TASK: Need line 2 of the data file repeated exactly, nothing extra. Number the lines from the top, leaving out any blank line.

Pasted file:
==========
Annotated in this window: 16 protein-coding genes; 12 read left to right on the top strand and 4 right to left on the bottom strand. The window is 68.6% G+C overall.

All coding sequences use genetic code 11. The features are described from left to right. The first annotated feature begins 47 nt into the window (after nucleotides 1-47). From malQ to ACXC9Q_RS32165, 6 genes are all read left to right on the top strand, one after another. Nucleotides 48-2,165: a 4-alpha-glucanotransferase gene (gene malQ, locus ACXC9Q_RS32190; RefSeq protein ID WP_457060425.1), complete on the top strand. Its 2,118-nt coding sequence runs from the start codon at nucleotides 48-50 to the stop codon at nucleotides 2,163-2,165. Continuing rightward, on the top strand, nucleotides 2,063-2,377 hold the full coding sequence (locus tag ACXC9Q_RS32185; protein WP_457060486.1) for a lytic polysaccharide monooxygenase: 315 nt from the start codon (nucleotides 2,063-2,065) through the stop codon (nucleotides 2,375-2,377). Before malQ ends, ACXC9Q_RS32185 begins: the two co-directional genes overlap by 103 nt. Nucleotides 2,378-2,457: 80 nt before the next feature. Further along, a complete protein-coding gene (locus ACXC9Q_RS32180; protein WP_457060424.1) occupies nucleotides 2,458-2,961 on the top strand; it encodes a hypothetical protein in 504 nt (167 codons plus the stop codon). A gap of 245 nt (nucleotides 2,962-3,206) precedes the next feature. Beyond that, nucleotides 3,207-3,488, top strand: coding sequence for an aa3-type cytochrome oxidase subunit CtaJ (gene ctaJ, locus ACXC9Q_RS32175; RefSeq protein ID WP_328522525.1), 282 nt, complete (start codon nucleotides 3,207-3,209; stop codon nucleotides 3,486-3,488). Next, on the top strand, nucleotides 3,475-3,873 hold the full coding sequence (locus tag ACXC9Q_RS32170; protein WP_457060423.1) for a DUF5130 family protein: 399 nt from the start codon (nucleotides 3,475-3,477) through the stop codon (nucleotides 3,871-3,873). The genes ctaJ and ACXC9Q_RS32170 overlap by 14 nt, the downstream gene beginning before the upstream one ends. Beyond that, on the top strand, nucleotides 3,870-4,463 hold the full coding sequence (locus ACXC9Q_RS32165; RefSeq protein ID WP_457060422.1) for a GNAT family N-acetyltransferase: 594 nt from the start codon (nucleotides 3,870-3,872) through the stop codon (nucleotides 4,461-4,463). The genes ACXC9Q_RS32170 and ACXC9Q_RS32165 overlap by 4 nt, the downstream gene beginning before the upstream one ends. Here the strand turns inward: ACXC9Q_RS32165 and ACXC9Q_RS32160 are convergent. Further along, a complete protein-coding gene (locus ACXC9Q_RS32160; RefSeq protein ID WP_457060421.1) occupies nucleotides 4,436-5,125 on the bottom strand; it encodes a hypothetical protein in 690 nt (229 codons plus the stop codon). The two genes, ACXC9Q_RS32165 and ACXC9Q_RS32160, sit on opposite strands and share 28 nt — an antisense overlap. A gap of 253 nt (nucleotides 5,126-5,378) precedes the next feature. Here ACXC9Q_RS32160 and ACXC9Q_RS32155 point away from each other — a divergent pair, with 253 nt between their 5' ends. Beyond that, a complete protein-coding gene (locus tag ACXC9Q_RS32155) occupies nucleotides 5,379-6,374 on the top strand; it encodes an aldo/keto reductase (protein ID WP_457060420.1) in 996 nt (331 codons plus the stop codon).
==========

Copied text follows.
All coding sequences use genetic code 11. The features are described from left to right. The first annotated feature begins 47 nt into the window (after nucleotides 1-47). From malQ to ACXC9Q_RS32165, 6 genes are all read left to right on the top strand, one after another. Nucleotides 48-2,165: a 4-alpha-glucanotransferase gene (gene malQ, locus ACXC9Q_RS32190; RefSeq protein ID WP_457060425.1), complete on the top strand. Its 2,118-nt coding sequence runs from the start codon at nucleotides 48-50 to the stop codon at nucleotides 2,163-2,165. Continuing rightward, on the top strand, nucleotides 2,063-2,377 hold the full coding sequence (locus tag ACXC9Q_RS32185; protein WP_457060486.1) for a lytic polysaccharide monooxygenase: 315 nt from the start codon (nucleotides 2,063-2,065) through the stop codon (nucleotides 2,375-2,377). Before malQ ends, ACXC9Q_RS32185 begins: the two co-directional genes overlap by 103 nt. Nucleotides 2,378-2,457: 80 nt before the next feature. Further along, a complete protein-coding gene (locus ACXC9Q_RS32180; protein WP_457060424.1) occupies nucleotides 2,458-2,961 on the top strand; it encodes a hypothetical protein in 504 nt (167 codons plus the stop codon). A gap of 245 nt (nucleotides 2,962-3,206) precedes the next feature. Beyond that, nucleotides 3,207-3,488, top strand: coding sequence for an aa3-type cytochrome oxidase subunit CtaJ (gene ctaJ, locus ACXC9Q_RS32175; RefSeq protein ID WP_328522525.1), 282 nt, complete (start codon nucleotides 3,207-3,209; stop codon nucleotides 3,486-3,488). Next, on the top strand, nucleotides 3,475-3,873 hold the full coding sequence (locus tag ACXC9Q_RS32170; protein WP_457060423.1) for a DUF5130 family protein: 399 nt from the start codon (nucleotides 3,475-3,477) through the stop codon (nucleotides 3,871-3,873). The genes ctaJ and ACXC9Q_RS32170 overlap by 14 nt, the downstream gene beginning before the upstream one ends. Beyond that, on the top strand, nucleotides 3,870-4,463 hold the full coding sequence (locus ACXC9Q_RS32165; RefSeq protein ID WP_457060422.1) for a GNAT family N-acetyltransferase: 594 nt from the start codon (nucleotides 3,870-3,872) through the stop codon (nucleotides 4,461-4,463). The genes ACXC9Q_RS32170 and ACXC9Q_RS32165 overlap by 4 nt, the downstream gene beginning before the upstream one ends. Here the strand turns inward: ACXC9Q_RS32165 and ACXC9Q_RS32160 are convergent. Further along, a complete protein-coding gene (locus ACXC9Q_RS32160; RefSeq protein ID WP_457060421.1) occupies nucleotides 4,436-5,125 on the bottom strand; it encodes a hypothetical protein in 690 nt (229 codons plus the stop codon). The two genes, ACXC9Q_RS32165 and ACXC9Q_RS32160, sit on opposite strands and share 28 nt — an antisense overlap. A gap of 253 nt (nucleotides 5,126-5,378) precedes the next feature. Here ACXC9Q_RS32160 and ACXC9Q_RS32155 point away from each other — a divergent pair, with 253 nt between their 5' ends. Beyond that, a complete protein-coding gene (locus tag ACXC9Q_RS32155) occupies nucleotides 5,379-6,374 on the top strand; it encodes an aldo/keto reductase (protein ID WP_457060420.1) in 996 nt (331 codons plus the stop codon).